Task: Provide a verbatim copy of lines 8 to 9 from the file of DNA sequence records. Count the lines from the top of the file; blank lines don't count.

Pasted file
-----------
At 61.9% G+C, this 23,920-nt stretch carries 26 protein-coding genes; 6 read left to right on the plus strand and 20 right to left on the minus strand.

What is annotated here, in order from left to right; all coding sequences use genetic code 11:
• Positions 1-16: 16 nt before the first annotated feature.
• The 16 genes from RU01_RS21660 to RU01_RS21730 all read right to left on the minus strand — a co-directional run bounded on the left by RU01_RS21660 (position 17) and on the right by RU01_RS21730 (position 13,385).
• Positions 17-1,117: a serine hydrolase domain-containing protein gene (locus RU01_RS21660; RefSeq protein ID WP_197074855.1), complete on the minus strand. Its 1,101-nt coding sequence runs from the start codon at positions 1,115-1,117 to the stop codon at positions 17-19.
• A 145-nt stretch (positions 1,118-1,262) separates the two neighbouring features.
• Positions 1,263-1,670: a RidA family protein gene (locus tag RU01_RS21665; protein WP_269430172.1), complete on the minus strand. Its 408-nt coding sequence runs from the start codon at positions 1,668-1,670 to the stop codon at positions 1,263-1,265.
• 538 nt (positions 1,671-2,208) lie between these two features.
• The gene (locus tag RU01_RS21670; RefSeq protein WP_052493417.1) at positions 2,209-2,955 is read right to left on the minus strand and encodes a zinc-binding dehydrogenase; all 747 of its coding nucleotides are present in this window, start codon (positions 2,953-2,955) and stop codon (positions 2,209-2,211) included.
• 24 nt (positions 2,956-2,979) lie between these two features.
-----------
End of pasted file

• 538 nt (positions 1,671-2,208) lie between these two features.
• The gene (locus tag RU01_RS21670; RefSeq protein WP_052493417.1) at positions 2,209-2,955 is read right to left on the minus strand and encodes a zinc-binding dehydrogenase; all 747 of its coding nucleotides are present in this window, start codon (positions 2,953-2,955) and stop codon (positions 2,209-2,211) included.